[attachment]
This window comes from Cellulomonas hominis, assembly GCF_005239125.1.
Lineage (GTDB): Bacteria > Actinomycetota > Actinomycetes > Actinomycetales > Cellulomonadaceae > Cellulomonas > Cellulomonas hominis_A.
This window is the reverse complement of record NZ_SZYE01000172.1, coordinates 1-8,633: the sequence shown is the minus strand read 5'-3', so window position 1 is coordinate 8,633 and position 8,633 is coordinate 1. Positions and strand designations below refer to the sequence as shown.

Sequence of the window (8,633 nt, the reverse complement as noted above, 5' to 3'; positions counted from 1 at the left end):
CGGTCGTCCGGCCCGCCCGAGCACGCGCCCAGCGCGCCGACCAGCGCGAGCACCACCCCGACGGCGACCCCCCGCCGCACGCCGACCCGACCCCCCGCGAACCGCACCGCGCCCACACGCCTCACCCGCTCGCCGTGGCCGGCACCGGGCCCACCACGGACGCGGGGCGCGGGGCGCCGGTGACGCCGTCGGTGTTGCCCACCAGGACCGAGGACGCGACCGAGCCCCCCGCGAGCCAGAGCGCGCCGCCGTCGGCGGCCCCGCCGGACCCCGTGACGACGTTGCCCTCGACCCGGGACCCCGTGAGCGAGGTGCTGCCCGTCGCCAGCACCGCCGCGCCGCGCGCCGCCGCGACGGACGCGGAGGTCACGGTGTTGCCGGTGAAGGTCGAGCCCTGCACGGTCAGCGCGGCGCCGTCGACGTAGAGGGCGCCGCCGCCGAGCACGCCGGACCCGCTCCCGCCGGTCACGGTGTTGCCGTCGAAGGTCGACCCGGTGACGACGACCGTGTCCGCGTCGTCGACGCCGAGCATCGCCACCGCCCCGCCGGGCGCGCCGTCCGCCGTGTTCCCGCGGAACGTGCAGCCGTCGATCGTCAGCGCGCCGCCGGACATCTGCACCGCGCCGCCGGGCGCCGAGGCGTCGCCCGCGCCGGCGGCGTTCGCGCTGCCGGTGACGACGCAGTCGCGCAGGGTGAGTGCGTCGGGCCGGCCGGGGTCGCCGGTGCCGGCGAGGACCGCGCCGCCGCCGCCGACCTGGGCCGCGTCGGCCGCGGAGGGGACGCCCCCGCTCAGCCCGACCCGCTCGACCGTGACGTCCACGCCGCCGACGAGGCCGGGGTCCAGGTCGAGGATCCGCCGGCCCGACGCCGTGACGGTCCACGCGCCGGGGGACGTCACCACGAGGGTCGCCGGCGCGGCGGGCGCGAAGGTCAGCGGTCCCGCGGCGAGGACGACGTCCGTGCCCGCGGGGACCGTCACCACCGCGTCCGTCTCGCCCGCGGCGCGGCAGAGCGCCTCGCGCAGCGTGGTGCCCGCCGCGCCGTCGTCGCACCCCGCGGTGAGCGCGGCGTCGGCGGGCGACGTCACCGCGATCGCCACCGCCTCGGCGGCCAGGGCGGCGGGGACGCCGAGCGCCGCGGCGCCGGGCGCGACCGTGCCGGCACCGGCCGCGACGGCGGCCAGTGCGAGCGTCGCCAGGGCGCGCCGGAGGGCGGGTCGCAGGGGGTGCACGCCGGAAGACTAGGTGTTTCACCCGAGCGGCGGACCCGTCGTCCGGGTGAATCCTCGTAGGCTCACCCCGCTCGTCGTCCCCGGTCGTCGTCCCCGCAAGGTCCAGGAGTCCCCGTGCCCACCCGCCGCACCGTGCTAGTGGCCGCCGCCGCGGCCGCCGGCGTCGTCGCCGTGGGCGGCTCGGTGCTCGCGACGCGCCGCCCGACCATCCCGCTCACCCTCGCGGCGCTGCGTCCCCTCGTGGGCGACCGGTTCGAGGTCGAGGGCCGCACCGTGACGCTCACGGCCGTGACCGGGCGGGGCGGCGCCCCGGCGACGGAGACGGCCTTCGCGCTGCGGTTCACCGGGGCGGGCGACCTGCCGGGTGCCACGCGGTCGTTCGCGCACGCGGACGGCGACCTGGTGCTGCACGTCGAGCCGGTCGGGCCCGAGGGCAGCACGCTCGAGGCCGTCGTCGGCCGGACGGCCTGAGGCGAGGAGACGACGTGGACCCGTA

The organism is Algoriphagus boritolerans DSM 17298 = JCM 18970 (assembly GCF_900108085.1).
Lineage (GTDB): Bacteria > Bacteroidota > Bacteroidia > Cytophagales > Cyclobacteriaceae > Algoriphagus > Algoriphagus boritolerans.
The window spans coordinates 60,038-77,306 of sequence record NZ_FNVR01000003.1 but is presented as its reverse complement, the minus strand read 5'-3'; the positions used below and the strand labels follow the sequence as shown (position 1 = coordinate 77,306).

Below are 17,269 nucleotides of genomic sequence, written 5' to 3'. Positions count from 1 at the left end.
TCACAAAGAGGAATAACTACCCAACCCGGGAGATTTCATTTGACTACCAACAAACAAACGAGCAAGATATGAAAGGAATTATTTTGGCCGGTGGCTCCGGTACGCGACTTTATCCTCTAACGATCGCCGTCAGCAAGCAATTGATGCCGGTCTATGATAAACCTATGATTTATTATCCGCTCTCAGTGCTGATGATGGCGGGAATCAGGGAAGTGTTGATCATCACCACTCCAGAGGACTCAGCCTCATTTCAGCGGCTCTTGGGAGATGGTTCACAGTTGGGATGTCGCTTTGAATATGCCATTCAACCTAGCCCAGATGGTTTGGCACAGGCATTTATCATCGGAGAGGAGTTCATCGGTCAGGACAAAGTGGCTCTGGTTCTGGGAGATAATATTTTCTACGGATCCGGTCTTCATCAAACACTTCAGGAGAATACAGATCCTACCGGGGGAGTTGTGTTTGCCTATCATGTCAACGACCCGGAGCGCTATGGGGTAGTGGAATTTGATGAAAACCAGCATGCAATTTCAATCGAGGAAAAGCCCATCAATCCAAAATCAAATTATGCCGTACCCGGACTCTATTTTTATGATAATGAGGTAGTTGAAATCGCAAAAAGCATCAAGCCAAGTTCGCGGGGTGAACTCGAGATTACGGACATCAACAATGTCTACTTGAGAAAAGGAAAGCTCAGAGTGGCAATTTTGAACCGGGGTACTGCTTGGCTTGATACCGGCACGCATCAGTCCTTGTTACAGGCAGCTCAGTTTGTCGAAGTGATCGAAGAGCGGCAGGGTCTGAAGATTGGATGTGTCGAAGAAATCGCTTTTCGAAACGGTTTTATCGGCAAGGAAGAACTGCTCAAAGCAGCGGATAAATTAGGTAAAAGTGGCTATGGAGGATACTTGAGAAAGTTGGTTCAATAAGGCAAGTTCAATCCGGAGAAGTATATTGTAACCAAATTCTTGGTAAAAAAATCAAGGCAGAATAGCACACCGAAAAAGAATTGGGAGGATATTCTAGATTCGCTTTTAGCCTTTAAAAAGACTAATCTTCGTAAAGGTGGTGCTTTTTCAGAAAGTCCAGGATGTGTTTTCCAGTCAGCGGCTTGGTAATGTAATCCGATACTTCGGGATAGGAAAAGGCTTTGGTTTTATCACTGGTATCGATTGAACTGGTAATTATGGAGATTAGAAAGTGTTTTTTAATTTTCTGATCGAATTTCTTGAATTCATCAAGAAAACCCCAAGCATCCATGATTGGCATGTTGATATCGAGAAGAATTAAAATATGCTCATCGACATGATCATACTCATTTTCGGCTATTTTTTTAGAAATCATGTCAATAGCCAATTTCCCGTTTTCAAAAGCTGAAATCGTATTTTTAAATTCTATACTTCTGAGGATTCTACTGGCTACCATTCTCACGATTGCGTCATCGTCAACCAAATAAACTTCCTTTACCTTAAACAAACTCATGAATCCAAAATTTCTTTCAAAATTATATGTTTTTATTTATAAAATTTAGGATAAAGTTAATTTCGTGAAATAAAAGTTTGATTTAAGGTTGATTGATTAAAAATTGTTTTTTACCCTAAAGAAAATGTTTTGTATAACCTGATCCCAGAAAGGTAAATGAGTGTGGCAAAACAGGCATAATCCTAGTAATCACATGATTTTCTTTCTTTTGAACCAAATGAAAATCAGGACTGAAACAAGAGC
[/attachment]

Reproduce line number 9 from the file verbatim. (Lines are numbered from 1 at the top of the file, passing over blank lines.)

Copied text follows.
Below are 17,269 nucleotides of genomic sequence, written 5' to 3'. Positions count from 1 at the left end.